In the decades preceding the Second World War, people loved to swim outdoors. They did it in the black waters of the Serpentine in Hyde Park and the glacial ponds on Hampstead Heath. They swam in Art Deco lidos, in brackish rivers and in ashen seas. And then war came and lidos fell into decline and people turned to indoor municipal pools. But not everyone likes to swim in cloying, chlorinated water. According to Swim England, 7.5 million people regularly swim outdoors – and that figure pre-dates the pandemic, when it’s pretty much the only lockdown exercise we can do that doesn’t involve dodging a zealous jogger’s vapour trail.
Cold water swimming, chilly swimming, wild swimming, outdoor swimming. Call it what you will, everyone is at it. Of course, you can’t just wake up in the middle of winter, lament the greyness and drizzle and leap into the nearest stretch of open water. Ideally, you start in the spring, luxuriate in the silent, still waters of summer, be brave as autumn turns to winter and keep going even when the days are so short that daylight is gone in the blink of an eye.
In Brighton, where I have lived for 20 years, there are always a few hardy types taking a dip during the winter months. This year, dozens and dozens of people are dashing in and out of the sea, some in swimsuits and bobble hats, others in wetsuits, neoprene gloves and socks. I regret not being one of those people; had I known we would be locked down for so long, with such little joy to be had, I wouldn’t have given up at the start of November, when the sea temperature starts to drop dramatically.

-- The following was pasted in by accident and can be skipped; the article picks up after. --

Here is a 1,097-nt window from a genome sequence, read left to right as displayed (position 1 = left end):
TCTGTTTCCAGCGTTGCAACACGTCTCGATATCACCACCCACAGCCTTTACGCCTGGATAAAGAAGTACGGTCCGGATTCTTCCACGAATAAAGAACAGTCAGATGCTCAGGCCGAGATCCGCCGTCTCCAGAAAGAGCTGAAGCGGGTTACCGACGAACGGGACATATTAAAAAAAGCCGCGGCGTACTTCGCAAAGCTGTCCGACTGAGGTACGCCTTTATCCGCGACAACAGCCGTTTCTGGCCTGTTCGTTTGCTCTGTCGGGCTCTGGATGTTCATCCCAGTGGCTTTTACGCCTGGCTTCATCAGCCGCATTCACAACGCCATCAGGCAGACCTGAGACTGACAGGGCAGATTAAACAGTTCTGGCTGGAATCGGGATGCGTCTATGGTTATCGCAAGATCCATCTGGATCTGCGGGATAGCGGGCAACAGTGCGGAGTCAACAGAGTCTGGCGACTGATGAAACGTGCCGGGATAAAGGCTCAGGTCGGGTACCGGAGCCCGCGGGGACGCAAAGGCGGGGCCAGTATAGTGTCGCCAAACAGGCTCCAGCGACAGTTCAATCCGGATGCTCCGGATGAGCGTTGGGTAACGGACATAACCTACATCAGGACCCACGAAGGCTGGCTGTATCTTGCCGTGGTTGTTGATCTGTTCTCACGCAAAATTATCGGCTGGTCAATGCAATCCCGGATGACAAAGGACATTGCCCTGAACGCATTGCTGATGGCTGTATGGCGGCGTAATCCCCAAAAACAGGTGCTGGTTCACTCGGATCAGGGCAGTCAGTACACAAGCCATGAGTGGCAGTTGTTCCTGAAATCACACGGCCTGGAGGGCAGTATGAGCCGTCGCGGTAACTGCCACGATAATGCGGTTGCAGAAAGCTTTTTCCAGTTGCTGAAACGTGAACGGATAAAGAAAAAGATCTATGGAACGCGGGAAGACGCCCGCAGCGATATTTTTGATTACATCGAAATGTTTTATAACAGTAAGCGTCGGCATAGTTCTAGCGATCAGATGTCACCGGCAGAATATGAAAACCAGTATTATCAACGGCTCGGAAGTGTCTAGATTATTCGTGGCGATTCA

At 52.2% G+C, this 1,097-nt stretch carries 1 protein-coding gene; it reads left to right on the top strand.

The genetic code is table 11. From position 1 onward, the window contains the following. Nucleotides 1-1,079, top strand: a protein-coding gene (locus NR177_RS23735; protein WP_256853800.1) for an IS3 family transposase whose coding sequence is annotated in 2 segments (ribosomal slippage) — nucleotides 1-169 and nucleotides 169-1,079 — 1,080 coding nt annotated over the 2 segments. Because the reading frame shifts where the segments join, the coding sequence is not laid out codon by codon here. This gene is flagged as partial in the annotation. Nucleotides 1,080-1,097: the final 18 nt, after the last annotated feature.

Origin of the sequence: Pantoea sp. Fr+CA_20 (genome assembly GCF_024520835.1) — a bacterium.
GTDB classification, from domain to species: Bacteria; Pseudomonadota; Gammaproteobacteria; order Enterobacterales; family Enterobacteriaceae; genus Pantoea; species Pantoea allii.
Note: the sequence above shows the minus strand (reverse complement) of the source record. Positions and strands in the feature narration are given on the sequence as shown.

Kate Rew, who founded the Outdoor Swimming Society [OSS] in 2006 to ‘pioneer outdoor swimming in rivers, lakes, lidos and seas’, takes pleasure from the water almost every day of the year. ‘The freedoms of summer are glorious, from lazy hazy downstream river swimming to more adventurous swims around the coast, and training swims in my local lake. In autumn, I love the changes on the riverbank as the colour bleaches from the world. I like being on a beach when the wind is howling and the rain is slapping us around – it makes me feel stoic.’
I ask if the current ‘craze’ for outdoor swimming will continue once we return to the new normal; have people reconnected to nature in such a profound way that they can’t easily disconnect? ‘I think the upsurge in swimmers will continue. One of the joys of open water swimming is that anyone can do it and, for the most part, it’s free. It appeals to both sexes and all ages. I want everyone to see themselves as a potential outdoor swimmer.’
Rew says she fully expected outdoor swimming to grow – the OSS now has 136,000 members – partly because everyone who gets into it can’t stop talking about it. ‘Show me a new swimmer and I’ll show you a missionary. It’s like a cult, with no evil bits. Everyone wants to share the swim love.’
s Rew recounts stories of swimming in kelp forests on the Scottish coast and jumping into rivers warmed by the sun with her children, I make a promise to myself. I too will become a year-round swimming evangelist. I shall look forward to the beach emptying of crowds, the air taking on the first chill of winter and the water prickling my skin. This winter, I shall feel thankful to feel alive.